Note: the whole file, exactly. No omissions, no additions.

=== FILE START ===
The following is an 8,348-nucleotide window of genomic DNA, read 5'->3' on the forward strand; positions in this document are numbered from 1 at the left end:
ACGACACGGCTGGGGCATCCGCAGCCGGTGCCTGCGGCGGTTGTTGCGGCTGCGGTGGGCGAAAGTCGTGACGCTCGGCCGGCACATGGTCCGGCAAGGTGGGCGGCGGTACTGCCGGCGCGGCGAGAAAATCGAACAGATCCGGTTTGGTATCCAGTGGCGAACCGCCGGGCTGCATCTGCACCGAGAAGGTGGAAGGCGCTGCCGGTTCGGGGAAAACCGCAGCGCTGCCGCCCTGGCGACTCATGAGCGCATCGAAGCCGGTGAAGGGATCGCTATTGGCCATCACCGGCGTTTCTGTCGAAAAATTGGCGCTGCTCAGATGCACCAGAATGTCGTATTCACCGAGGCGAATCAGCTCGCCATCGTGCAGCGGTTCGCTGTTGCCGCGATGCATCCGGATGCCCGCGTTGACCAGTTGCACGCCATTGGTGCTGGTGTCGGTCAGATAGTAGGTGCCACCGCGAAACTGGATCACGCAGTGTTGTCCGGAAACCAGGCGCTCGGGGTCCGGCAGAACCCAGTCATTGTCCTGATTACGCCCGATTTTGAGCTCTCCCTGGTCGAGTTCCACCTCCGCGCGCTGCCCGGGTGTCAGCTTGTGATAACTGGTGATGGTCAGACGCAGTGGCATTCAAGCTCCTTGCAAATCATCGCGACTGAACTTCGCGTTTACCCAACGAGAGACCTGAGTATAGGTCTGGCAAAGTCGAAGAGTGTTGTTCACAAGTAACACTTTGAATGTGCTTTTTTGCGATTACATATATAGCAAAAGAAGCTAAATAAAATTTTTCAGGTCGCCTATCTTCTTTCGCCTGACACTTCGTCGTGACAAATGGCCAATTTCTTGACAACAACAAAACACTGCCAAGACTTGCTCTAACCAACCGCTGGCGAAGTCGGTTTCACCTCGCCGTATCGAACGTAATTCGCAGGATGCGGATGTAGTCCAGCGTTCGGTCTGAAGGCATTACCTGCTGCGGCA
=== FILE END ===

The following is an 8,348-nucleotide window of genomic DNA, read 5'->3' on the forward strand; positions in this document are numbered from 1 at the left end:
ACGACACGGCTGGGGCATCCGCAGCCGGTGCCTGCGGCGGTTGTTGCGGCTGCGGTGGGCGAAAGTCGTGACGCTCGGCCGGCACATGGTCCGGCAAGGTGGGCGGCGGTACTGCCGGCGCGGCGAGAAAATCGAACAGATCCGGTTTGGTATCCAGTGGCGAACCGCCGGGCTGCATCTGCACCGAGAAGGTGGAAGGCGCTGCCGGTTCGGGGAAAACCGCAGCGCTGCCGCCCTGGCGACTCATGAGCGCATCGAAGCCGGTGAAGGGATCGCTATTGGCCATCACCGGCGTTTCTGTCGAAAAATTGGCGCTGCTCAGATGCACCAGAATGTCGTATTCACCGAGGCGAATCAGCTCGCCATCGTGCAGCGGTTCGCTGTTGCCGCGATGCATCCGGATGCCCGCGTTGACCAGTTGCACGCCATTGGTGCTGGTGTCGGTCAGATAGTAGGTGCCACCGCGAAACTGGATCACGCAGTGTTGTCCGGAAACCAGGCGCTCGGGGTCCGGCAGAACCCAGTCATTGTCCTGATTACGCCCGATTTTGAGCTCTCCCTGGTCGAGTTCCACCTCCGCGCGCTGCCCGGGTGTCAGCTTGTGATAACTGGTGATGGTCAGACGCAGTGGCATTCAAGCTCCTTGCAAATCATCGCGACTGAACTTCGCGTTTACCCAACGAGAGACCTGAGTATAGGTCTGGCAAAGTCGAAGAGTGTTGTTCACAAGTAACACTTTGAATGTGCTTTTTTGCGATTACATATATAGCAAAAGAAGCTAAATAAAATTTTTCAGGTCGCCTATCTTCTTTCGCCTGACACTTCGTCGTGACAAATGGCCAATTTCTTGACAACAACAAAACACTGCCAAGACTTGCTCTAACCAACCGCTGGCGAAGTCGGTTTCACCTCGCCGTATCGAACGTAATTCGCAGGATGCGGATGTAGTCCAGCGTTCGGTCTGAAGGCATTACCTGCTGCGGCA